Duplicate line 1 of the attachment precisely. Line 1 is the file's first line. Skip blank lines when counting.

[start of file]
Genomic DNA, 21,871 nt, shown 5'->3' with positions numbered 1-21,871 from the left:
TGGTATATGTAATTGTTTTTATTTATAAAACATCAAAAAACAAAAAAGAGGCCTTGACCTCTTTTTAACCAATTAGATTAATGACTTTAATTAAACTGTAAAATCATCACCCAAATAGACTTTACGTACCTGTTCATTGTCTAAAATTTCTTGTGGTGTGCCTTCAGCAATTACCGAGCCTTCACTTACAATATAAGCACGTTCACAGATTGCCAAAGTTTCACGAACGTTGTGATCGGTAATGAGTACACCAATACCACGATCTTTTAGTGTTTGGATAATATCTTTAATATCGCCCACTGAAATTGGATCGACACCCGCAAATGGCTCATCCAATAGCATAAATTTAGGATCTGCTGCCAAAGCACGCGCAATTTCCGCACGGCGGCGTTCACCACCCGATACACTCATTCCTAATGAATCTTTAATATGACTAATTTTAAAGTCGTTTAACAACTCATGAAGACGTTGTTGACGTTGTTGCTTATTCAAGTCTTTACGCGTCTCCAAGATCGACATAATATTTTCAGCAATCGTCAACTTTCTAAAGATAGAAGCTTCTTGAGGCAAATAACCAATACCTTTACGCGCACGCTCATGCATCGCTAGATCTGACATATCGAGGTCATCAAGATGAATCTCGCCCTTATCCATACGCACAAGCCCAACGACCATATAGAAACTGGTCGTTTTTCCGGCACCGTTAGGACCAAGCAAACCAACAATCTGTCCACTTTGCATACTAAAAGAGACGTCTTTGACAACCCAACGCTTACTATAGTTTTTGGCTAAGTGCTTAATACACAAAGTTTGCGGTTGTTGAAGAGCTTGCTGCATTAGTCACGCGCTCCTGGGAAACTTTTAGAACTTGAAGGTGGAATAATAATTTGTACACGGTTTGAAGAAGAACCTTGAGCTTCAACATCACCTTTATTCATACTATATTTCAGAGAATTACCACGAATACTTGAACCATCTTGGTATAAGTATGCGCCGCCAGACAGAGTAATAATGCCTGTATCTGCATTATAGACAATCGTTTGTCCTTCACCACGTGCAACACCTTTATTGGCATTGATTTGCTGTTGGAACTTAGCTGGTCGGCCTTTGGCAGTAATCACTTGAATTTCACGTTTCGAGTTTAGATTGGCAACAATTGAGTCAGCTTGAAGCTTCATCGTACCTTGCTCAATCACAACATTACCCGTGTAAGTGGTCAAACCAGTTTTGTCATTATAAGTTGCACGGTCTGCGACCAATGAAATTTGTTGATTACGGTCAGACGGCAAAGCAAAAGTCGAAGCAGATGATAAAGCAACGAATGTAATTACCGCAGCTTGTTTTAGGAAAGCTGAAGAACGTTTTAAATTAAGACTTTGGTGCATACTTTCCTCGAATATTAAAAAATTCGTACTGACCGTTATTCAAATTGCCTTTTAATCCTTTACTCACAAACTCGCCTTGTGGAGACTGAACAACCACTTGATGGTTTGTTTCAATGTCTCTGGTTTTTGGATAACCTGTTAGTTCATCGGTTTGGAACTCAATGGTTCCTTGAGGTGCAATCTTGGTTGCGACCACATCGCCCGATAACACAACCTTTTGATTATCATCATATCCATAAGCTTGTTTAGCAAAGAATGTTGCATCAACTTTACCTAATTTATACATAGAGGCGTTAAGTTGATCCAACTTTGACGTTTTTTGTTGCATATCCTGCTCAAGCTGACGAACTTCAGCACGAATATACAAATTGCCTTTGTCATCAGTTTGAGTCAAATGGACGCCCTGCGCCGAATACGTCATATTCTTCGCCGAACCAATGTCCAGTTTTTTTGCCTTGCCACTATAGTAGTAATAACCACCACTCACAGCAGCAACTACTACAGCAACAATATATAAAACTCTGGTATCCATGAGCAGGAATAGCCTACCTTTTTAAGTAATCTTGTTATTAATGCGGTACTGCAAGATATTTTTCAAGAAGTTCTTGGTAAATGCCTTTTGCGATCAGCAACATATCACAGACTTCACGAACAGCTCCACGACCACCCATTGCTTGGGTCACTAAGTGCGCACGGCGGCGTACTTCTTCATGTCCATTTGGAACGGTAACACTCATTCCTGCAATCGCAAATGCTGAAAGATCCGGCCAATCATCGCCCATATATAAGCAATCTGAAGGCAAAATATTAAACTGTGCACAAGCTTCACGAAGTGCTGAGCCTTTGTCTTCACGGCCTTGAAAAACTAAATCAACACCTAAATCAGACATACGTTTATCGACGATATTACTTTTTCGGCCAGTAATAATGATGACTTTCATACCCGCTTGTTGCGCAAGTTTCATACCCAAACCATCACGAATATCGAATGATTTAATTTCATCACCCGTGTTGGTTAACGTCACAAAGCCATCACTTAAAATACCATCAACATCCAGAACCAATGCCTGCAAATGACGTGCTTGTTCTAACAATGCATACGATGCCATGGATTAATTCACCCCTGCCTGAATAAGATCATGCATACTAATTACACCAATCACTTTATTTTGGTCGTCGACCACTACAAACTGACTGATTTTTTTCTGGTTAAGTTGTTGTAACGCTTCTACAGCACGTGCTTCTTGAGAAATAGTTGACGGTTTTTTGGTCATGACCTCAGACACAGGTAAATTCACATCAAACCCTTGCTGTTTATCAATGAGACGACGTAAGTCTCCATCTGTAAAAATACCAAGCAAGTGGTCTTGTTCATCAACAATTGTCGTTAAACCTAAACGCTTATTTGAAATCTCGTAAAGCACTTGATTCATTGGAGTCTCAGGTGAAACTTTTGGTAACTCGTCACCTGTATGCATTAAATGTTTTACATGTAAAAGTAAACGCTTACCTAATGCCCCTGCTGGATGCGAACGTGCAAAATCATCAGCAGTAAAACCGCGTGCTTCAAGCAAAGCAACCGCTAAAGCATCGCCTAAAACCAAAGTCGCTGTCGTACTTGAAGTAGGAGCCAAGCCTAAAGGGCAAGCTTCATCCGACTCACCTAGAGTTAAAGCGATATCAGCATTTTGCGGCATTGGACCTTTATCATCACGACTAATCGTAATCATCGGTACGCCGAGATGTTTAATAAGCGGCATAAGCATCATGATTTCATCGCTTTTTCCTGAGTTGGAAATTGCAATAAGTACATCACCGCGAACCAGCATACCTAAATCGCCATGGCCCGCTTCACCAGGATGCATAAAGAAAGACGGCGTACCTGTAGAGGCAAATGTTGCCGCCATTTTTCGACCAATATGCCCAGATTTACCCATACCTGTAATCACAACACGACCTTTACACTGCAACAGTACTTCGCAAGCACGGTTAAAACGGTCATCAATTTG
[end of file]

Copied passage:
Genomic DNA, 21,871 nt, shown 5'->3' with positions numbered 1-21,871 from the left: